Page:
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McEnally and Kim define corporate governance as
“the system of principles, policies, procedures, and clearly defined responsibilities and accountabilities used by stakeholders to overcome conflicts of interest inherent in the corporate form.”
The lack of an effective corporate governance system
could threaten the existence of a corporation and weaken the trust and confidence that is essential for effective financial markets
The objectives of corporate governance are to
1) Eliminate or reduce conflicts of interest. 2) Use the company’s assets in a manner consistent with the best interests of investors and other stakeholders
An effective corporate governance system will
1) Define the rights of shareholders and other important stakeholders. 2) Define and communicate to stakeholders the oversight responsibilities of managers and directors. 3) Provide clear and measurable accountability for managers and directors in assuming their responsibilities. 4) Provide for fair and equitable treatment in all dealings between managers, directors, and shareholders. 5) Have complete transparency and accuracy in disclosures regarding operations, performance, risk, and financial position
There are three major business forms
1) Sole proprietorship. 2) Partnership. 3) Corporation
Factors causing managers and shareholders confict
Management may act for their own interests include using funds to expand the size of the firm, granting excessive compensation and perquisites, investing in risky ventures, or not taking enough risk
Directors and shareholders conflict
The conflict between directors and shareholders occurs when directors align more with management interests rather than those of shareholders
Factors causing Directors and shareholders conflict
Lack of independence, board members have personal relationships with management, board members have consulting or other business agreements with the firm, interlinked boards, or directors are overcompensated
The board of directors for a corporation has the responsibility to (8 pts)
1) Institute corporate values and corporate governance mechanisms that will ensure business is conducted in a proficient, ethical, and fair manner. 2) Ensure firm compliance with all legal and regulatory requirements in a timely manner. 3) Create long-term strategic objectives for the company that are consistent with the shareholders’ best interests. 4) Determine management’s responsibilities and how they will be held accountable. Performance should be measured in all areas of a company’s operations. 5) Evaluate the performance of the chief executive officer (CEO). 6) Require management to supply the board with complete and accurate information in order for the board to make decisions for which it is responsible. 7) Meet regularly to conduct its normal business, and meet in extraordinary session if necessary. 8) Ensure that board members are adequately trained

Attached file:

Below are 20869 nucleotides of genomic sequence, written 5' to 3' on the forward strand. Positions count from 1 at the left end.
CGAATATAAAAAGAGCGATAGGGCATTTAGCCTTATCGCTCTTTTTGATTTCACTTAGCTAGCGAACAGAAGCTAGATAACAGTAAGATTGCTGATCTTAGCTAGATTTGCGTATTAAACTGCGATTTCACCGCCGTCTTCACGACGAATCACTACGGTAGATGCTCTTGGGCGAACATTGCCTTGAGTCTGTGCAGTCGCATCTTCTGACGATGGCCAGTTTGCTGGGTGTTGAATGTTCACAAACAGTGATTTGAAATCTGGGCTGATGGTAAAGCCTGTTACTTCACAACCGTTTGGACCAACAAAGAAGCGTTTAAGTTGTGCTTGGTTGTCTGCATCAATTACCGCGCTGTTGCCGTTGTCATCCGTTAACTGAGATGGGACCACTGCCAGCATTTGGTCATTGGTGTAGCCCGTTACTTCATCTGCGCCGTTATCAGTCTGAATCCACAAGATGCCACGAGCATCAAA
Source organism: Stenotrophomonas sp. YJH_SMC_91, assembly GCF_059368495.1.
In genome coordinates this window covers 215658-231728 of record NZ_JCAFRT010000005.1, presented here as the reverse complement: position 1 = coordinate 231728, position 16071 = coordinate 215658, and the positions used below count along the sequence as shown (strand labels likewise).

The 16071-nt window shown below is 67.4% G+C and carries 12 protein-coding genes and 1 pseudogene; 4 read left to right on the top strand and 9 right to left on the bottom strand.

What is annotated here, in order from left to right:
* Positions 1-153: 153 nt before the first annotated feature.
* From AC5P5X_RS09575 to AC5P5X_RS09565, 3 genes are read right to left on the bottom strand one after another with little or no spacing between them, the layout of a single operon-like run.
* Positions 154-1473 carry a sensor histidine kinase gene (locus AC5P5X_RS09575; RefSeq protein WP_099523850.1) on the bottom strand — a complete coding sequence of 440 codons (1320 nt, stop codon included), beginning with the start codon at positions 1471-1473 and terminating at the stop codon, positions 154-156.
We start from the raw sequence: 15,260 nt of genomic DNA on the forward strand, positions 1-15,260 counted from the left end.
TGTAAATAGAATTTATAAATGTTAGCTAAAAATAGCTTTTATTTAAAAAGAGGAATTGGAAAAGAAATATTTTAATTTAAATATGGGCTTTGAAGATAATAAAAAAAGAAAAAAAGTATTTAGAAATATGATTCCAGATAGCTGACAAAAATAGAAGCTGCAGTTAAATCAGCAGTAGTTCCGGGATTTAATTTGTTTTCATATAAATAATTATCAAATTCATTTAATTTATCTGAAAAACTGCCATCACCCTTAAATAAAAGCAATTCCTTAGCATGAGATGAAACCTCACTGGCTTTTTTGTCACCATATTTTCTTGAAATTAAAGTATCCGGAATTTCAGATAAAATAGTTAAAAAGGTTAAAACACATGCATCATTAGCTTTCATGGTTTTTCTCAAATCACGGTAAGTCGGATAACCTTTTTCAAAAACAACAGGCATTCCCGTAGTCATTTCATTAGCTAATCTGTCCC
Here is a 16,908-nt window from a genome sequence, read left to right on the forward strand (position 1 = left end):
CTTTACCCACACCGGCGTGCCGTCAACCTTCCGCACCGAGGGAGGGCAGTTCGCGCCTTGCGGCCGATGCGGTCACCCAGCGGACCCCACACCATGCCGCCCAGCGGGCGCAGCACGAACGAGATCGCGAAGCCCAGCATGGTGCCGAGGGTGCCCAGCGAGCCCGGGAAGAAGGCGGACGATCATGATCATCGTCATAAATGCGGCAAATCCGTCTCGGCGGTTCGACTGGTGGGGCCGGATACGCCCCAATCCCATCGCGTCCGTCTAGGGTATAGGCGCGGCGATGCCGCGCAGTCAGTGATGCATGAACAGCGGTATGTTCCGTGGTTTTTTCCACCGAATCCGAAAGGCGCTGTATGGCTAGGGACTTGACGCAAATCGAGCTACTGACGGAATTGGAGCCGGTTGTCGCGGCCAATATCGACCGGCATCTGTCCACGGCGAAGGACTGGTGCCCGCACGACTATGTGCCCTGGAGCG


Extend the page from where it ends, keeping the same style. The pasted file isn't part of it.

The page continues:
Corporate governance best practices includes the following (11 pts)
1) 75% independent board members. 2) CEO and Chairman are separate positions. 3) Directors knowledgeable/experienced, serve on only two or three boards. 4) Annual elections (not staggered). 5) Evaluate/assess board annually. 6) Meet annually without management. 7) Independent directors with finance expertise on audit committee; meet auditors annually. 8) Independent directors on nominating committee. 9) Most senior manager pay is tied to performance. 10) Board use independent/outside counsel. 11) Board approves related-party transactions
Investors and analysts should assess the following policies of corporate governance (7pts)
1) Codes of ethics. 2) Directors’ oversight, monitoring, and review responsibilities. 3) Management’s responsibility to the board. 4) Reports of directors’ oversight and review of management. 5) Board self-assessments. 6) Management performance assessments. 7) Director training
Strong corporate governance increases
profitability and ROE to shareholders
Weak corporate governance systems decrease the value of a company by increasing (risks)
financial disclosure risk, asset risk, liability risk, or strategic policy risk
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